Wet Ink

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Wet Ink
WetInk issue9.jpg
Wet Ink issue 9
Categories Literature
Frequency Quarterly
Year founded 2005
Final issue
— Number
Issue #27
Company Wet Ink Magazine Incorporated
Country Australia
Based in Adelaide
Language English
Website Wet Ink
ISSN 1832-682X

Wet Ink magazine was an Australian magazine devoted to publishing new Australian writing, with an emphasis on new and emerging writers. Published quarterly, it featured fiction, poetry and creative non-fiction, plus an interview with a writer and book reviews. Work published ranged from 'literary' to genre-based work. Works were complemented by photography, illustration and clever design.

It was founded in Adelaide in 2005 by a team of writers and readers who wanted to address the lack of publishing opportunities for new writers in Australia. It was funded through advertising, subscriptions, sponsorship and sales. In 2012 it was announced that Wet Ink was closing down due to financial reasons with issue 27 being their last publication.[1]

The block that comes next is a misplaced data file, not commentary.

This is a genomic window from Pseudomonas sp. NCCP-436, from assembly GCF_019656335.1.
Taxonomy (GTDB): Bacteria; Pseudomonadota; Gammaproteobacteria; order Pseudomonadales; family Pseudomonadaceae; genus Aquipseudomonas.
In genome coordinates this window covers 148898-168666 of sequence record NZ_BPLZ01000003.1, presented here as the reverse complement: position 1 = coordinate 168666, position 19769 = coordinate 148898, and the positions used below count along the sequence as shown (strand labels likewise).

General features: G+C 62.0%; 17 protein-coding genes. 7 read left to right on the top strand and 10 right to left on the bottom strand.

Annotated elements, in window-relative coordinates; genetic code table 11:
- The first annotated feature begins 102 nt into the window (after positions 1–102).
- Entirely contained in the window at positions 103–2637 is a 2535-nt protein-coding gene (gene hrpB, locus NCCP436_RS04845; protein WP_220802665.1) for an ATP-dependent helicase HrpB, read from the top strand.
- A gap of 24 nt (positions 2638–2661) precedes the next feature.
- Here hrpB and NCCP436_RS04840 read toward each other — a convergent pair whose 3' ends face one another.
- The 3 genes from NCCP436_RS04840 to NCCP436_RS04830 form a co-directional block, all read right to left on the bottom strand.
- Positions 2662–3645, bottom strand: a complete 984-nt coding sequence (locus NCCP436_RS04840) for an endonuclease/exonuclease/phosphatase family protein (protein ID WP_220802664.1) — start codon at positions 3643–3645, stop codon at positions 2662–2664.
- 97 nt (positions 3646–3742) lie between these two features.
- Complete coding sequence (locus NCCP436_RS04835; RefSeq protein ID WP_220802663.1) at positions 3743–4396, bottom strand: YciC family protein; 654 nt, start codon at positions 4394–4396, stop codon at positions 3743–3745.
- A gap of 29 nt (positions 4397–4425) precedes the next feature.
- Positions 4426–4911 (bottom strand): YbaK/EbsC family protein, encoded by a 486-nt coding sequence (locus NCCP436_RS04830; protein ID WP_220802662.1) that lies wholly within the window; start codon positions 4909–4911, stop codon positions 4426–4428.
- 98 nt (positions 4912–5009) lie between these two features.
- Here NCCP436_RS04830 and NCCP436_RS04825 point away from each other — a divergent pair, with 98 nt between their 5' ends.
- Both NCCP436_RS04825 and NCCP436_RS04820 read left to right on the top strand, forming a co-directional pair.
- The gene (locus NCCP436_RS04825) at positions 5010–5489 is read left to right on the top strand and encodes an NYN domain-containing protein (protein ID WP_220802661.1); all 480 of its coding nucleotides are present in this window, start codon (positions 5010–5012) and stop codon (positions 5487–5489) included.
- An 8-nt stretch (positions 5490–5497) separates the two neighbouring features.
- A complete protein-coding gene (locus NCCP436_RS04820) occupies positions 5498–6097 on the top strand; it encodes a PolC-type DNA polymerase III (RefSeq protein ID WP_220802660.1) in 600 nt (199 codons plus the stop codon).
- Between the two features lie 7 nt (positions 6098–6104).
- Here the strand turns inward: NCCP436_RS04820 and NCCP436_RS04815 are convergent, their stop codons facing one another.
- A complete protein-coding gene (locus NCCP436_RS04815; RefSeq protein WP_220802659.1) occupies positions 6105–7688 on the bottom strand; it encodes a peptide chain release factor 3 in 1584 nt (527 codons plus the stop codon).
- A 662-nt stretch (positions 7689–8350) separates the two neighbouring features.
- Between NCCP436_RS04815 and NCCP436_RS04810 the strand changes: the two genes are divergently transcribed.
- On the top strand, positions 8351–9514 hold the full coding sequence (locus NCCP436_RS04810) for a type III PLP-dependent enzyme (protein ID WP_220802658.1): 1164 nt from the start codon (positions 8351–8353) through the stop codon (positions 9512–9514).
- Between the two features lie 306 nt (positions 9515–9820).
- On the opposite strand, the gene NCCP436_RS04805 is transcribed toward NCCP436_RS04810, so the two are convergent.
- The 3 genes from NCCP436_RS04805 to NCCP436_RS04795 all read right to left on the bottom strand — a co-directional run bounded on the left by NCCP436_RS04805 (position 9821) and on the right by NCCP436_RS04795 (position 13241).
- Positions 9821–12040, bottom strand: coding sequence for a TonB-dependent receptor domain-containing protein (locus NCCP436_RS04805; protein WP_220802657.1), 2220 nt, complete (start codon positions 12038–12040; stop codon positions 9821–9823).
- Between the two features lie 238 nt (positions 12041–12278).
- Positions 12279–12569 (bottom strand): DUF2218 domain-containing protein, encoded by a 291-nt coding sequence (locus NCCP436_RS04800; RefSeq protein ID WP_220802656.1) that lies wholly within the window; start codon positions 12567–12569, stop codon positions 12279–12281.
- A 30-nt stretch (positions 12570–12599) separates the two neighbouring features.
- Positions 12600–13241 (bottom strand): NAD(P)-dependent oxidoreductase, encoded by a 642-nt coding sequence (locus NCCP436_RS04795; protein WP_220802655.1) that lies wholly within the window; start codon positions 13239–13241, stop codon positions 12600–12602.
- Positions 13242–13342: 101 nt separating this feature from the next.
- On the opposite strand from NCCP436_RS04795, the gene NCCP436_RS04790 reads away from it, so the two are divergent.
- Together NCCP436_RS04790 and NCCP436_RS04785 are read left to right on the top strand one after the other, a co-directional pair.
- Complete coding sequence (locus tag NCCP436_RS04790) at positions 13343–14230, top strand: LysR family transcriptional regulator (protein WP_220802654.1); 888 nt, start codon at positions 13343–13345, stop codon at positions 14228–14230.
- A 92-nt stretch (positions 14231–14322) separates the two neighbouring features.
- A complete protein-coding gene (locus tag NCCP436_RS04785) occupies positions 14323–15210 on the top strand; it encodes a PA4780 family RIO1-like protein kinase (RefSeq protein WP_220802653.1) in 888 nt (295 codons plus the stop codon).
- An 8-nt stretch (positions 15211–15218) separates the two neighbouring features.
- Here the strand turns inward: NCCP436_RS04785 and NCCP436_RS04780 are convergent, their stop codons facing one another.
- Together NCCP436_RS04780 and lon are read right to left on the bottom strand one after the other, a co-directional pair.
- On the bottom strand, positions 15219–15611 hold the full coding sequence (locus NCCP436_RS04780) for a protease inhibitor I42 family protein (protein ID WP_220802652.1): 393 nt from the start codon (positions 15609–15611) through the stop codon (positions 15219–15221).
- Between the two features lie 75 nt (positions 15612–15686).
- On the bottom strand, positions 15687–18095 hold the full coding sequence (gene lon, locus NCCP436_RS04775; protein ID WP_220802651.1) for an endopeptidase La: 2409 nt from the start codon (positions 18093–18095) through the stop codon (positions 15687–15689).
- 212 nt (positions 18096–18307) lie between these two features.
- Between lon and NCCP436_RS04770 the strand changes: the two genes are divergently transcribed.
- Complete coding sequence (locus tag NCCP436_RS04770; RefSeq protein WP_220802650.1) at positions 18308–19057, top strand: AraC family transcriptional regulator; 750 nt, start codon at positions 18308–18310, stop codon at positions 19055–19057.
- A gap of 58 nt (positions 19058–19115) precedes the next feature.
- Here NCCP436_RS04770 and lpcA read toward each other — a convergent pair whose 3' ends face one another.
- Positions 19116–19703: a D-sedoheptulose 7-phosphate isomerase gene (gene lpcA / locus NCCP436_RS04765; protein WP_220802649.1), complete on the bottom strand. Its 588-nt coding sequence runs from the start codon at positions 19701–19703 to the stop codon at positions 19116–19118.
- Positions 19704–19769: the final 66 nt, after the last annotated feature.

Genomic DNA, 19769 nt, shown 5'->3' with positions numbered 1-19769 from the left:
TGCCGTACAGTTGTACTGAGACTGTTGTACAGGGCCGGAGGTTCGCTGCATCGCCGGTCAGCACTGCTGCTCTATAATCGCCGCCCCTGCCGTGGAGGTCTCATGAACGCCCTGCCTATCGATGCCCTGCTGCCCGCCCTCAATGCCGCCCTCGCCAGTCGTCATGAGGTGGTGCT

Wet Ink published:

• fiction
• poetry
• creative non-fiction
• opinion/commentary
• author interviews
• book reviews


Works published in the magazine by established writers include those by Thomas Shapcott, Michael Wilding, Kevin Brophy, Nigel Krauth, Ken Ruthven, Ouyang Yu, Marcelle Freiman, Nicholas Jose, Tim Sinclair and Brian Edwards.

Authors interviewed included Frank Moorhouse, Susan Johnson, Gail Jones and Tim Sinclair.

Editorial Advisory Board[edit]

The Editorial Advisory Board included Thomas Shapcott, JM Coetzee, Eva Sallis, Ioana Petrescu, Nigel Krauth and Judith Rodriguez.

Wet Ink Short Story Prize[edit]

In March 2010 Wet Ink announced the creation of the Wet Ink Short Story Prize to mark their five years of publication.[2] In 2011, following funding from the Copyright Agency Ltd Cultural Fund, the value of prizes were increased and the prize renamed the Wet Ink/CAL Short Story Prize.[3]

See also[edit]


  1. ^ "Wet ink is closing down". Wet Ink Magazine Incorporated. Archived from the original on 3 November 2012. Retrieved 3 November 2012. 
  2. ^ Perry Middlemiss. "Wet Ink Short Story Prize". Middlemiss. Archived from the original on 4 March 2011. Retrieved 4 March 2011. 
  3. ^ "Projects supported by the Cultural Fund". Copyright Agency Ltd. Retrieved 4 March 2011. 

External links[edit]